Trip Start Jun 29, 2010
103Trip End Oct 24, 2010
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After another rainy night and sleep in the car, I headed north. My first stop was Queenston Heights Park. Back in the day, this area was the northern portage point around Niagara Falls. This was also the site of the Battle of Queenston Heights - the first major battle in the War of 1812.
On October 13, 1812, shortly before dawn, American troops crossed the Niagara River and inched their way up to a concealed path on the Niagara escarpment. Their objective was to cut the slender British supply line leading to the west. Major-General Isaac Brock Commander-in-Chief of British forces in Upper Canada, raced from Fort George to Queenston. In an effort to retake the Heights of Queenston, he was fatally wounded while leading his troops into battle.
All seemed lost for the British until General Sheaffe, summoned from Fort George, marched with his men of the 41st Regiment, militia and Native forces and gained the rear of the Heights
I talked with park employee for a while and she told me that the day after the war ended, they made Queenston Heights into a park and little has changed since then. Not much is left of the fort that was there but there is u-shaped advance battery that was part of the battles and told me where I could find a cannon that was used in the war and is still pointed at the US. She also said the park is haunted. One of the fields was where the British soldier line was situated and at night, if you walk across the field, the temperature drops 10c.
The park has an impressive monument to Brock. Seems he was quite popular and his death was quite a blow to the British. The present monument was rebuilt in 1853 after the original monument was bombed by a terrorist in 1840. The park employee told me that he was supposed to be holding a sword but the Americans complained so we changed it.....and the Americans ran and cried like a bunch of little babies wawawa......in the War of 1812.
Also at the park is a statue for Laura Secord. She and her husband lived at Niagara on the Lake and they had some billets living in their home and on June 21, 1813 they overheard discussion of a surprise attack on the British. He husband had been injured in the Queenston Heights battle so she decided it was up to her to warn Lt. James Fitzgibbon at Beaverdams. She traveled 32km, took her 18 hours through the forest to get her message to Fitzgibbon. As a result, the Native forces, under the command of John Norton and Dominique Ducharme, ambushed the invading Americans and defeated them at the Battle of Beaverdams, June 24, 1813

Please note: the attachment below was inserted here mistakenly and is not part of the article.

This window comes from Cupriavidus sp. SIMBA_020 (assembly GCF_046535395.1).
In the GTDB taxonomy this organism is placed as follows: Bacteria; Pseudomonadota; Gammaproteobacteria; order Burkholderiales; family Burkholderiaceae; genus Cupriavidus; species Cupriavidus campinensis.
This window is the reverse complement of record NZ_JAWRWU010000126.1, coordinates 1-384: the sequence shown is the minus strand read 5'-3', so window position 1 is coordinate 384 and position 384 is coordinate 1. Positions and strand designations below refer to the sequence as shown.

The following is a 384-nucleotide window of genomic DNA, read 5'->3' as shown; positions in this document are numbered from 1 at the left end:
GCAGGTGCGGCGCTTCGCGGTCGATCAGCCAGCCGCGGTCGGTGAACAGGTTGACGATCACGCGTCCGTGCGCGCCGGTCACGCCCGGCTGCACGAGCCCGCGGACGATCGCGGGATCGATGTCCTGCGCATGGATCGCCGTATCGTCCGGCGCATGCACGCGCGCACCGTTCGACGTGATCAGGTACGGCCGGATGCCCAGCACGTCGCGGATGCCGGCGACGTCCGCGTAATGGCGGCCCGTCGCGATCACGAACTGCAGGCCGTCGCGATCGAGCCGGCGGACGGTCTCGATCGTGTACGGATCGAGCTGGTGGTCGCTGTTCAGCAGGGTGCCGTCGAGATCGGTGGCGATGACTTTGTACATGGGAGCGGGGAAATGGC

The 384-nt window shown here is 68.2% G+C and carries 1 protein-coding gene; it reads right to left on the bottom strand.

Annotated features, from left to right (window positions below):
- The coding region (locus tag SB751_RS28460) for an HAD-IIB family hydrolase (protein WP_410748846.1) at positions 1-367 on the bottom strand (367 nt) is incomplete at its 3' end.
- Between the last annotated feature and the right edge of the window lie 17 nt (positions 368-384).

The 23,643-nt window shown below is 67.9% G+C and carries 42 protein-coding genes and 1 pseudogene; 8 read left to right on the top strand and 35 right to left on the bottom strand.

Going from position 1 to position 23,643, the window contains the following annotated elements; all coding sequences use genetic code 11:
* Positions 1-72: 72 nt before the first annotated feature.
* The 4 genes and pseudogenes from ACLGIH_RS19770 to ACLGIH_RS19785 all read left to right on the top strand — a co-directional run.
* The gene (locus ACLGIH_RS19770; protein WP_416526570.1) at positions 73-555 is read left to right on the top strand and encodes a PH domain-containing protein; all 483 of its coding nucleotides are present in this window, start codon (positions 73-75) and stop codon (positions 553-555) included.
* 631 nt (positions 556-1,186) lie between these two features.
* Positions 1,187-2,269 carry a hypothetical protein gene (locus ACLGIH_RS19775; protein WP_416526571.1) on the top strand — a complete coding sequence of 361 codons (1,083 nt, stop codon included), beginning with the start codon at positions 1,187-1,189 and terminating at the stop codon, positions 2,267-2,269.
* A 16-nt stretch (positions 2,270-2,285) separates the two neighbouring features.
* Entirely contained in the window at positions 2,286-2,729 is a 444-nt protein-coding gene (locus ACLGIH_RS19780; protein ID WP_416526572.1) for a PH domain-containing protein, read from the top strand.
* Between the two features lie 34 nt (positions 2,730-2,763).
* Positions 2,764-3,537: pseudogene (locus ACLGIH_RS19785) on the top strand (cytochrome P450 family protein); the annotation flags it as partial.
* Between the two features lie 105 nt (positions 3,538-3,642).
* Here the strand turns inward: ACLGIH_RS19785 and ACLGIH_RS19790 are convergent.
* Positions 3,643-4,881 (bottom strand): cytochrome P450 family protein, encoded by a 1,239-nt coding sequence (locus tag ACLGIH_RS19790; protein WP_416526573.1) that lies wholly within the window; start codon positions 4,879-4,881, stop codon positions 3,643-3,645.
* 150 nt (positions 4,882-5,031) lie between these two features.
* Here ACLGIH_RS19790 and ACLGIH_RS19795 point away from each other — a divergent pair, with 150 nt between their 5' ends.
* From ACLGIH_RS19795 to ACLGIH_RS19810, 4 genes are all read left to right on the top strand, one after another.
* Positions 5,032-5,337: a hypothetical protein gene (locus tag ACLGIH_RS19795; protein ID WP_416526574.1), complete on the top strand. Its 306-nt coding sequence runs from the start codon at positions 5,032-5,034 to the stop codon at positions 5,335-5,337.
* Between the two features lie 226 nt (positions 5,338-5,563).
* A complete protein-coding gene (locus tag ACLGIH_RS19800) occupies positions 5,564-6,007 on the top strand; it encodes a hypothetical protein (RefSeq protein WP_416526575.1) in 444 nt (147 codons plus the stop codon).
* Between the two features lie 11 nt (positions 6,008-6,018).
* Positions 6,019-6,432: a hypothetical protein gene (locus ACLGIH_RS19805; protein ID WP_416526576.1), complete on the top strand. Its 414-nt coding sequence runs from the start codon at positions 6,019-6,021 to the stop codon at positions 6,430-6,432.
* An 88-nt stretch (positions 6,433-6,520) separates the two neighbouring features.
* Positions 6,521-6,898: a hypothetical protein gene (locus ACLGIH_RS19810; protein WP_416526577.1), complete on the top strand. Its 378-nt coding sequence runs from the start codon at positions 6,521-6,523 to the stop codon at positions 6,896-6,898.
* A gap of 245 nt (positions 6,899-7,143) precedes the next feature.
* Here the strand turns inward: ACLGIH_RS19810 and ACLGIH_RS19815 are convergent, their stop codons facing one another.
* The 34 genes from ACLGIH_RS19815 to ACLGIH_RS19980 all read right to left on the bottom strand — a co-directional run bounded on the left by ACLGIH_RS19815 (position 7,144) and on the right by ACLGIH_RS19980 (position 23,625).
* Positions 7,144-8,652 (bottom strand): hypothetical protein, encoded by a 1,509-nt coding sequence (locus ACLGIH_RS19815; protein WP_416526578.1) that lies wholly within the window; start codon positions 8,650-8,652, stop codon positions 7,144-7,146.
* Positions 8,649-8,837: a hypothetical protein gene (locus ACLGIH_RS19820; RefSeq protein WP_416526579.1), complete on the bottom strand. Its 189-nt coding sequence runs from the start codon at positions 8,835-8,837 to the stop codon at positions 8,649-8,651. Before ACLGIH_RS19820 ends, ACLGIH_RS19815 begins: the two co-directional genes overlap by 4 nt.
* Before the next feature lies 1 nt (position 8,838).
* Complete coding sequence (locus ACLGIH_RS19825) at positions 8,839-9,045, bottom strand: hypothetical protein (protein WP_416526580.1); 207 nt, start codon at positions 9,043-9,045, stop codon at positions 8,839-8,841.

Laura was due much of the credit for the victory but her heroism was soon forgotten. It wasn't until 1860, almost fifty years later, that Laura received recognition of her act during a visit by Edward, Prince of Wales. She died in 1868 at the age of 93 and is buried in Drummond Hill Cemetery. In 2003, the Minister of Canadian Heritage designated Laura Secord a Person of National Historic Significance for her heroic actions during the War of 1812. A hero and made damn good chocolate bars too. My favorite were the mint ones, hehe.
After the park I drove along the Niagara River to Niagara on the Lake. This whole area is amazingly beautiful. There are wineries everywhere! I went into the city and wondered around. Very nice, quite high end. There were a lot of people and it was another stinking hot day so I didnt stay long. Went to the beach to put my feet into Lake Ontario but....a bit slimy for me.
The area is $$ so headed towards St. Catharines in search of a campground. Came across Big Valley Campground and set up for the night. It's true to its name, right in a valley, nice piece of property.
I met a guy walking his dogs (whippets - gorgeous dogs), he has a permanent trailer there and it's his getaway spot. Went over for a few drinks, Art did a cross Canada trip too! I mentioned the sunglasses and he was game! Party Arty! Was a good night, great conversation and lots of laughs.